Background The irrational use of medicines is likely to result in therapeutic failure, disease progression and the need for more aggressive treatments.1 One of the ways to alter such behaviour and increase public awareness about appropriate medication use is by designing and delivering a public health medicine awareness campaign.
Purpose This study aimed to evaluate the general public’s awareness of medication use and public health campaigns.
Material and methods This was a cross-sectional survey study. Participants were aged 18 years or over and able to speak Arabic or English. An online survey (Ranjabar’s questionnaire)2 was distributed from January to March 2017 to a random sample of 451 participants by email and social media via an internet link leading to a web-based survey platform in QuestionPro. Data were entered and analysed using the Statistical Package for the Social Sciences (SPSS) 22.
Results Three-hundred and forty-seven participants (76% females, aged 18–85 years) were on a mean (SD) of two (1.86) regular medicines and 225 were on non-prescription medications. Seventy-one and 63 per cent of those surveyed consulted a doctor or a pharmacist, respectively, for advice about their medications. The participants were curious mainly about the side effects of treatment (79%), followed by drug interactions and contraindications (55%). Most participants agreed or strongly agreed that their medications were necessary to improve their condition (82%), prevent the progress of their condition (85%) and reduce the risk of complications (90%). Seventy-seven per cent of participants reported seeing a public health campaign previously. TV (58%) and Twitter (55%) were reported as the most appropriate tools to help in delivering a good public health campaign. Ninety-one per cent believed that a public health campaign can increase people’s awareness about their lifestyle and 73% declared that the use of medication should be part of a public health campaign.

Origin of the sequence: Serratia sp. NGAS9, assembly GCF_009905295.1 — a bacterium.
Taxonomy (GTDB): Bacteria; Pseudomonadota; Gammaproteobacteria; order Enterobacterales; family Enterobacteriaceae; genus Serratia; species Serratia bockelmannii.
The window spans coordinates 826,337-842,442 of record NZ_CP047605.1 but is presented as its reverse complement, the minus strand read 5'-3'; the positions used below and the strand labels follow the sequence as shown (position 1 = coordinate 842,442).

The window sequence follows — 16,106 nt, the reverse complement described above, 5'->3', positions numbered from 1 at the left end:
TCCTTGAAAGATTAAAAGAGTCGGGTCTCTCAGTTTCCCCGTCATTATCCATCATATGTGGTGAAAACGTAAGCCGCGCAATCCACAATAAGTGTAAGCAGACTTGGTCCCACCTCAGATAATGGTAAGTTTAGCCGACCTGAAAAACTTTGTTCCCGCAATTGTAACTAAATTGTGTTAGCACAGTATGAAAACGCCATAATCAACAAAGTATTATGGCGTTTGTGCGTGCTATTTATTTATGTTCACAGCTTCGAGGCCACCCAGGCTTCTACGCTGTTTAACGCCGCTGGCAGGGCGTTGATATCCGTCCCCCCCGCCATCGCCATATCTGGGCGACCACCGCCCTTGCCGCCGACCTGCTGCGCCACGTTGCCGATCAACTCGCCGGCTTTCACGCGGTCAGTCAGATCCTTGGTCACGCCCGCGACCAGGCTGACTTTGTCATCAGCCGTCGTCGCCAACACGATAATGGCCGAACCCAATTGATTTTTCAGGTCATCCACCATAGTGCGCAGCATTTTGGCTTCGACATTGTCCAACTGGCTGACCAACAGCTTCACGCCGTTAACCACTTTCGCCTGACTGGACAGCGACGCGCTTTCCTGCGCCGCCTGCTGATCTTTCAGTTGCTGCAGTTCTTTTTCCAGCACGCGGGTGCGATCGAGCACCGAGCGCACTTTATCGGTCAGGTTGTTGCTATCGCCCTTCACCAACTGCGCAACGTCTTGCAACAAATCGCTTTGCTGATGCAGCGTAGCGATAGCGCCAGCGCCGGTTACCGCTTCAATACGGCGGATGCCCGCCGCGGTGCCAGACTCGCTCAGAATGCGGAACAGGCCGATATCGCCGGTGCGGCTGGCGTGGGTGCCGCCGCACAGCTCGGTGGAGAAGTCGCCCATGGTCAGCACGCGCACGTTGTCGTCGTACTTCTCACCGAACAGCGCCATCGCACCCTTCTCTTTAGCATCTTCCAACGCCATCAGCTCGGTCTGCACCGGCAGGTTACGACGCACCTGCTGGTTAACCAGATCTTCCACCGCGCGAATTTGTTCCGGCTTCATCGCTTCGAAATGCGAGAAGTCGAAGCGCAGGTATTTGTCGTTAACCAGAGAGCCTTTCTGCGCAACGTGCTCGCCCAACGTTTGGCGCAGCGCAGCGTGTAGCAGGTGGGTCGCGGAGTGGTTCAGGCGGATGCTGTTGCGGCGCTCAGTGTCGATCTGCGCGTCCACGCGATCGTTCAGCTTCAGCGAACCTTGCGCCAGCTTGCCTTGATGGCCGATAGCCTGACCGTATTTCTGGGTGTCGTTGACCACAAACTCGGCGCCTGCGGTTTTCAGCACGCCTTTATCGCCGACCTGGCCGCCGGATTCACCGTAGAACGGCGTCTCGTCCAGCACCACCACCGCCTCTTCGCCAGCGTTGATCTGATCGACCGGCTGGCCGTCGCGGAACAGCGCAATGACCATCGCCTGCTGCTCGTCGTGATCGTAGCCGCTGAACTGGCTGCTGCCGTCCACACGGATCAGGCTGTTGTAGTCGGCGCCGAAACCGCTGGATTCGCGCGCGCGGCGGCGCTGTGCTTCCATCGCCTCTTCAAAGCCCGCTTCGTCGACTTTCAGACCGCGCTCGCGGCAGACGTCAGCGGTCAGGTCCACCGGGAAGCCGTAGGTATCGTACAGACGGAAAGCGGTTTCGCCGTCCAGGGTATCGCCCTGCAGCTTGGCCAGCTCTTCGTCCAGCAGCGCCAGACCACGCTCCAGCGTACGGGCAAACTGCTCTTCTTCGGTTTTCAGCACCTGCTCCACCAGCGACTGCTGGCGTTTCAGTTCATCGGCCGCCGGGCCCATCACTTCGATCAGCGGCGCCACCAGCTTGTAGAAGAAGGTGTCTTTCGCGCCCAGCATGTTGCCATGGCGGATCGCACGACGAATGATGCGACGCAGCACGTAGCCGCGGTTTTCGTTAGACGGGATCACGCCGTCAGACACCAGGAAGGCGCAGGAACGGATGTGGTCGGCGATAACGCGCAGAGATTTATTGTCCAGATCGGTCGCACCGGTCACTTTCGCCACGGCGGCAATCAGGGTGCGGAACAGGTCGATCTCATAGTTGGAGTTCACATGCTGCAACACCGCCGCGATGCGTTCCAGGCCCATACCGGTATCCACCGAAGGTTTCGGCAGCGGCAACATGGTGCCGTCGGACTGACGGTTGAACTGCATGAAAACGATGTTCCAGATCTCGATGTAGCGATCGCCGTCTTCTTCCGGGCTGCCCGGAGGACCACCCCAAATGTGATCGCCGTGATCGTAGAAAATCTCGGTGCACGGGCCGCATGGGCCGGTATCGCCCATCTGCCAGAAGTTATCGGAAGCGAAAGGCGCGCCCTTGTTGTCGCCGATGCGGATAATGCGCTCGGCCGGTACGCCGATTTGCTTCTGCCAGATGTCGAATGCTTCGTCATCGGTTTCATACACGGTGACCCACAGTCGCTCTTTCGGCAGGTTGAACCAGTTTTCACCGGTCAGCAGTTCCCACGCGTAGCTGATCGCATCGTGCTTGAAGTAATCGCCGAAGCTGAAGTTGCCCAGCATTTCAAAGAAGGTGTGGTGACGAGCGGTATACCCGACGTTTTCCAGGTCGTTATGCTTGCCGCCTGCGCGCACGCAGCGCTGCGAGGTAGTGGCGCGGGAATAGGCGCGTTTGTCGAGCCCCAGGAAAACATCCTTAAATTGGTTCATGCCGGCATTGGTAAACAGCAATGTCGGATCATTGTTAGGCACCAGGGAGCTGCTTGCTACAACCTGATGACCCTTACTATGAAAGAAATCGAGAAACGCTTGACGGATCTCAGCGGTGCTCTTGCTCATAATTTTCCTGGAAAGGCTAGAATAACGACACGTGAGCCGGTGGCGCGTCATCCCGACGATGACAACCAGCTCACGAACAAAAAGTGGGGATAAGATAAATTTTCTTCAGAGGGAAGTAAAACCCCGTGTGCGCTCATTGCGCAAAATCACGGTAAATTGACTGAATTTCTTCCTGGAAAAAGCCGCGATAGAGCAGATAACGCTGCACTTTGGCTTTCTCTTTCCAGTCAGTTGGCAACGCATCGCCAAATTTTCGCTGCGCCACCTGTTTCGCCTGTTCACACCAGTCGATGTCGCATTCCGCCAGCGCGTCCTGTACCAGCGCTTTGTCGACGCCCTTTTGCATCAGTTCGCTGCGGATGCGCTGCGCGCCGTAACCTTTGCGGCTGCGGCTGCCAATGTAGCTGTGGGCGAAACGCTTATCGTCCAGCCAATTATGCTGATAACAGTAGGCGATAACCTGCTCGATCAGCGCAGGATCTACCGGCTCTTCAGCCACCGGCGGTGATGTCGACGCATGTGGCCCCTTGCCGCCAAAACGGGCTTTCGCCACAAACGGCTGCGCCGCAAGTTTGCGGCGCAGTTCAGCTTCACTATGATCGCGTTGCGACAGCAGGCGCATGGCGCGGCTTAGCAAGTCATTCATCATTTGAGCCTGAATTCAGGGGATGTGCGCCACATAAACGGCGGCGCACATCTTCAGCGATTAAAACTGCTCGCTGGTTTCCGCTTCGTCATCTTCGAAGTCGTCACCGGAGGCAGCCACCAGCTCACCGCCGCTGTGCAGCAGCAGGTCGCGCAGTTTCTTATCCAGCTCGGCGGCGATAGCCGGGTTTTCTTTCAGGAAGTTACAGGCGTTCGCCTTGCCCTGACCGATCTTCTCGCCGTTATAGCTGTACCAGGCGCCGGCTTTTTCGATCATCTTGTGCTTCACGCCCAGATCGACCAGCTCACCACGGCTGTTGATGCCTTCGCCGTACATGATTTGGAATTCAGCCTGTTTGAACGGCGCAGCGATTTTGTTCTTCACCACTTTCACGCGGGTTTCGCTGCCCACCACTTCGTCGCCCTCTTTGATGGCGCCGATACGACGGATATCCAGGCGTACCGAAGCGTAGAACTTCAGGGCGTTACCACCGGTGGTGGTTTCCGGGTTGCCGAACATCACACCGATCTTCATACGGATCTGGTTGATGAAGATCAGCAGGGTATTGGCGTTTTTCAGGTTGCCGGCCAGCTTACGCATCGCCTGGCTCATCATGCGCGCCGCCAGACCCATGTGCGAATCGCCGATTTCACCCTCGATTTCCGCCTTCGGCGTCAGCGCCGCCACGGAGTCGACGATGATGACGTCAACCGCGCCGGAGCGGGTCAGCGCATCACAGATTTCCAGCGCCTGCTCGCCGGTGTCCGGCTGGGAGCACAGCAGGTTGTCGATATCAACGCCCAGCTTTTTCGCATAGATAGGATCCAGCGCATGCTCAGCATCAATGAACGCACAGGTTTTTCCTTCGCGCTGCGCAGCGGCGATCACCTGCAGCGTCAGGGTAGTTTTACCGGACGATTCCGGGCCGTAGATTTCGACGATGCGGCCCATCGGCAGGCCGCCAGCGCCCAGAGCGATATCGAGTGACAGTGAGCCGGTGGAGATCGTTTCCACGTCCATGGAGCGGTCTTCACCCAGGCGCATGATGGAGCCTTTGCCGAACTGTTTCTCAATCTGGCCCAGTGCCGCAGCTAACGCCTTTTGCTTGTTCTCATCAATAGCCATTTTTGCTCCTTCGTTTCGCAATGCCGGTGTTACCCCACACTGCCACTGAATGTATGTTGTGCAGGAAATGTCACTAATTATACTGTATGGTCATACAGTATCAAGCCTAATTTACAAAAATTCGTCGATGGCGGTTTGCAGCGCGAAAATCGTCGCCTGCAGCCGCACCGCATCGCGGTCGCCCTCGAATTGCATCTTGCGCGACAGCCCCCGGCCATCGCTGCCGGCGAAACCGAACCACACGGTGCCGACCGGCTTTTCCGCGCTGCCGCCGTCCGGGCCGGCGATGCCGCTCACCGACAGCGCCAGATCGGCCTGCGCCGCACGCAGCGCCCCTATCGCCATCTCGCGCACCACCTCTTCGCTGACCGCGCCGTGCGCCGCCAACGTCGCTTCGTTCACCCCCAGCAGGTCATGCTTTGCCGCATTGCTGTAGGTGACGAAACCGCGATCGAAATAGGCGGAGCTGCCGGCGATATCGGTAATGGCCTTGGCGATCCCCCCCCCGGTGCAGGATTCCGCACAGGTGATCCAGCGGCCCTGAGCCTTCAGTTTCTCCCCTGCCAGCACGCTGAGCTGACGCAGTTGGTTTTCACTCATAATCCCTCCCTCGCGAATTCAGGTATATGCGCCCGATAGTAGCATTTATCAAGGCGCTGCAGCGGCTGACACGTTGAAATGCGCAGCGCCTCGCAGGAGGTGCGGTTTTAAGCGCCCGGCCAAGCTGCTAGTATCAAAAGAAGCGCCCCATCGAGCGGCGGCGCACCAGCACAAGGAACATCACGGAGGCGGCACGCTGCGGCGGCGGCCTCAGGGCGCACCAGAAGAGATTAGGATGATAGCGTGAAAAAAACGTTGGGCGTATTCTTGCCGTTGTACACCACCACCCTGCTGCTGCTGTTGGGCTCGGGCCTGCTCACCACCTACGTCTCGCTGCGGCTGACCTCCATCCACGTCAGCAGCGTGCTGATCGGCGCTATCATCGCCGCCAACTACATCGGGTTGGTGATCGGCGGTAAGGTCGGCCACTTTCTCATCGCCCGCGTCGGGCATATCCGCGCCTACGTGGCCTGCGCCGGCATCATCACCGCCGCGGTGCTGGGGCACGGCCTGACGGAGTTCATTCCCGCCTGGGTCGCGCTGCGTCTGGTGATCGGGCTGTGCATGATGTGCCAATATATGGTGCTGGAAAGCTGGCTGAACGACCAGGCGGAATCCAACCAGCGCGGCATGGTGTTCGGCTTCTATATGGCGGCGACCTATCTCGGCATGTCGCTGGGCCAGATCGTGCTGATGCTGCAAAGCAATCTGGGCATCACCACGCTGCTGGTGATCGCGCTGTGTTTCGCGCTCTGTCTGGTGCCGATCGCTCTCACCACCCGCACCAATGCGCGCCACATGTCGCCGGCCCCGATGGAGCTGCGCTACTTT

Conclusion The findings are consistent with the literature which supports the need for a thorough medication awareness campaign.1
References and/or acknowledgements 1. Ranjbar M, Aslanpour Z, Kostrzewski A, Cooke AD. Public health campaigns and medicine use awareness: a systematic literature review. Health2017;9:1689–710.
2. Ranjbar M [internet]. Public health campaign for medicine awareness. England: National Health Service (NHS) Health Research Authority (HRA), 2015.
No conflict of interest.
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